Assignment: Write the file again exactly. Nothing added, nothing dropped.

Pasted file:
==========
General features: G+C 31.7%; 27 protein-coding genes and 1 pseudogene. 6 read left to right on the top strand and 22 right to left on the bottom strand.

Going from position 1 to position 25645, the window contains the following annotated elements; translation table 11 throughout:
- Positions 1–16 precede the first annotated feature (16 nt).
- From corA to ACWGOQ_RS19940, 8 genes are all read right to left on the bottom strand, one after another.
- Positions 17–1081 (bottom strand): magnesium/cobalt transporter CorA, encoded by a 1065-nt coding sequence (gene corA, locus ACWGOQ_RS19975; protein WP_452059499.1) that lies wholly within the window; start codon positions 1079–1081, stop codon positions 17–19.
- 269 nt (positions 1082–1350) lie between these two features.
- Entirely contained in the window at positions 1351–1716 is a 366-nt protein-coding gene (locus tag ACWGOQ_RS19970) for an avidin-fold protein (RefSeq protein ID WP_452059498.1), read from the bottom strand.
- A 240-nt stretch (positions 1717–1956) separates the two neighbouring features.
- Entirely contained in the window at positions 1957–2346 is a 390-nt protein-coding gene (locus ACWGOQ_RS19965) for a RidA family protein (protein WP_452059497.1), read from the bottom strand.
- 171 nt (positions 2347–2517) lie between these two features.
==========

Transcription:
General features: G+C 31.7%; 27 protein-coding genes and 1 pseudogene. 6 read left to right on the top strand and 22 right to left on the bottom strand.

Going from position 1 to position 25645, the window contains the following annotated elements; translation table 11 throughout:
- Positions 1–16 precede the first annotated feature (16 nt).
- From corA to ACWGOQ_RS19940, 8 genes are all read right to left on the bottom strand, one after another.
- Positions 17–1081 (bottom strand): magnesium/cobalt transporter CorA, encoded by a 1065-nt coding sequence (gene corA, locus ACWGOQ_RS19975; protein WP_452059499.1) that lies wholly within the window; start codon positions 1079–1081, stop codon positions 17–19.
- 269 nt (positions 1082–1350) lie between these two features.
- Entirely contained in the window at positions 1351–1716 is a 366-nt protein-coding gene (locus tag ACWGOQ_RS19970) for an avidin-fold protein (RefSeq protein ID WP_452059498.1), read from the bottom strand.
- A 240-nt stretch (positions 1717–1956) separates the two neighbouring features.
- Entirely contained in the window at positions 1957–2346 is a 390-nt protein-coding gene (locus ACWGOQ_RS19965) for a RidA family protein (protein WP_452059497.1), read from the bottom strand.
- 171 nt (positions 2347–2517) lie between these two features.